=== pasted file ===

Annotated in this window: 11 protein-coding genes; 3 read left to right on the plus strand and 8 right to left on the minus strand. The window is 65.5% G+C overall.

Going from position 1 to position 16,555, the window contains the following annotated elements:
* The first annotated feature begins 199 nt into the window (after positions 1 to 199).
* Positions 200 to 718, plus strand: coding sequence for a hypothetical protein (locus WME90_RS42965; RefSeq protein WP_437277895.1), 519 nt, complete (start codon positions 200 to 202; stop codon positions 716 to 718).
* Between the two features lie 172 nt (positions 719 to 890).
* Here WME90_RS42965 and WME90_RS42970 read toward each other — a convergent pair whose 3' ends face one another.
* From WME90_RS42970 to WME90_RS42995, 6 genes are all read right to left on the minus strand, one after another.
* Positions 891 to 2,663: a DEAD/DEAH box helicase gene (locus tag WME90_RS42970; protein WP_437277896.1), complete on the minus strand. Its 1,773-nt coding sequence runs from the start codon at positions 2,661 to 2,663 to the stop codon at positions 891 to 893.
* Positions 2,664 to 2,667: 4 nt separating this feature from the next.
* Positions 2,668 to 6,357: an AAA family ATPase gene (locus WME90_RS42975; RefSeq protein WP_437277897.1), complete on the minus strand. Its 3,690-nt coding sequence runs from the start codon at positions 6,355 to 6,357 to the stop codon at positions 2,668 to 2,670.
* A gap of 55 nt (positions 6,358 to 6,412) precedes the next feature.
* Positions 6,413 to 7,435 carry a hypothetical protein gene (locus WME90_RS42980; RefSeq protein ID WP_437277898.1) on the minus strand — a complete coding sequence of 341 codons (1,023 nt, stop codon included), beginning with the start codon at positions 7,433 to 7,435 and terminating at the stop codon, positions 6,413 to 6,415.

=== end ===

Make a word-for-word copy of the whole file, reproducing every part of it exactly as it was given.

Annotated in this window: 11 protein-coding genes; 3 read left to right on the plus strand and 8 right to left on the minus strand. The window is 65.5% G+C overall.

Going from position 1 to position 16,555, the window contains the following annotated elements:
* The first annotated feature begins 199 nt into the window (after positions 1 to 199).
* Positions 200 to 718, plus strand: coding sequence for a hypothetical protein (locus WME90_RS42965; RefSeq protein WP_437277895.1), 519 nt, complete (start codon positions 200 to 202; stop codon positions 716 to 718).
* Between the two features lie 172 nt (positions 719 to 890).
* Here WME90_RS42965 and WME90_RS42970 read toward each other — a convergent pair whose 3' ends face one another.
* From WME90_RS42970 to WME90_RS42995, 6 genes are all read right to left on the minus strand, one after another.
* Positions 891 to 2,663: a DEAD/DEAH box helicase gene (locus tag WME90_RS42970; protein WP_437277896.1), complete on the minus strand. Its 1,773-nt coding sequence runs from the start codon at positions 2,661 to 2,663 to the stop codon at positions 891 to 893.
* Positions 2,664 to 2,667: 4 nt separating this feature from the next.
* Positions 2,668 to 6,357: an AAA family ATPase gene (locus WME90_RS42975; RefSeq protein WP_437277897.1), complete on the minus strand. Its 3,690-nt coding sequence runs from the start codon at positions 6,355 to 6,357 to the stop codon at positions 2,668 to 2,670.
* A gap of 55 nt (positions 6,358 to 6,412) precedes the next feature.
* Positions 6,413 to 7,435 carry a hypothetical protein gene (locus WME90_RS42980; RefSeq protein ID WP_437277898.1) on the minus strand — a complete coding sequence of 341 codons (1,023 nt, stop codon included), beginning with the start codon at positions 7,433 to 7,435 and terminating at the stop codon, positions 6,413 to 6,415.